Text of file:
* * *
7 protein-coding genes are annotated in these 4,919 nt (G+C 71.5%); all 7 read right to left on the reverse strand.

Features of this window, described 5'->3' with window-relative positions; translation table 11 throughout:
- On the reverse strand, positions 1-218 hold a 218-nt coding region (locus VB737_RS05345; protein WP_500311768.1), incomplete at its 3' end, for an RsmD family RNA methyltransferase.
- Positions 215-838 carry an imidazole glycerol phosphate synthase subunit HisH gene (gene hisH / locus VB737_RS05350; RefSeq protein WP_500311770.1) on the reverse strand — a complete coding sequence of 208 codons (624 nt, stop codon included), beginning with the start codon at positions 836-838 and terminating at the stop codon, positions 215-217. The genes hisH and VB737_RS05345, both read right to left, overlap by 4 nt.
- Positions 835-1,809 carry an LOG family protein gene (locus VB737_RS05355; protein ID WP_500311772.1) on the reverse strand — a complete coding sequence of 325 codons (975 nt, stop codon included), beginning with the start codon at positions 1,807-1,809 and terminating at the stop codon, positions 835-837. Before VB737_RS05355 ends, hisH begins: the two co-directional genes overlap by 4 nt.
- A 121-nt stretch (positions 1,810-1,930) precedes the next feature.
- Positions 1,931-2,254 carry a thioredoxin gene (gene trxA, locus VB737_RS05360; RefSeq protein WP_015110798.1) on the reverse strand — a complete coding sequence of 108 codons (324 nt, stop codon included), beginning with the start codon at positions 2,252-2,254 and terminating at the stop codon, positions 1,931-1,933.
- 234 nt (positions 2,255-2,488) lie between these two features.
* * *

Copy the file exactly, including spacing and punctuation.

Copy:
7 protein-coding genes are annotated in these 4,919 nt (G+C 71.5%); all 7 read right to left on the reverse strand.

Features of this window, described 5'->3' with window-relative positions; translation table 11 throughout:
- On the reverse strand, positions 1-218 hold a 218-nt coding region (locus VB737_RS05345; protein WP_500311768.1), incomplete at its 3' end, for an RsmD family RNA methyltransferase.
- Positions 215-838 carry an imidazole glycerol phosphate synthase subunit HisH gene (gene hisH / locus VB737_RS05350; RefSeq protein WP_500311770.1) on the reverse strand — a complete coding sequence of 208 codons (624 nt, stop codon included), beginning with the start codon at positions 836-838 and terminating at the stop codon, positions 215-217. The genes hisH and VB737_RS05345, both read right to left, overlap by 4 nt.
- Positions 835-1,809 carry an LOG family protein gene (locus VB737_RS05355; protein ID WP_500311772.1) on the reverse strand — a complete coding sequence of 325 codons (975 nt, stop codon included), beginning with the start codon at positions 1,807-1,809 and terminating at the stop codon, positions 835-837. Before VB737_RS05355 ends, hisH begins: the two co-directional genes overlap by 4 nt.
- A 121-nt stretch (positions 1,810-1,930) precedes the next feature.
- Positions 1,931-2,254 carry a thioredoxin gene (gene trxA, locus VB737_RS05360; RefSeq protein WP_015110798.1) on the reverse strand — a complete coding sequence of 108 codons (324 nt, stop codon included), beginning with the start codon at positions 2,252-2,254 and terminating at the stop codon, positions 1,931-1,933.
- 234 nt (positions 2,255-2,488) lie between these two features.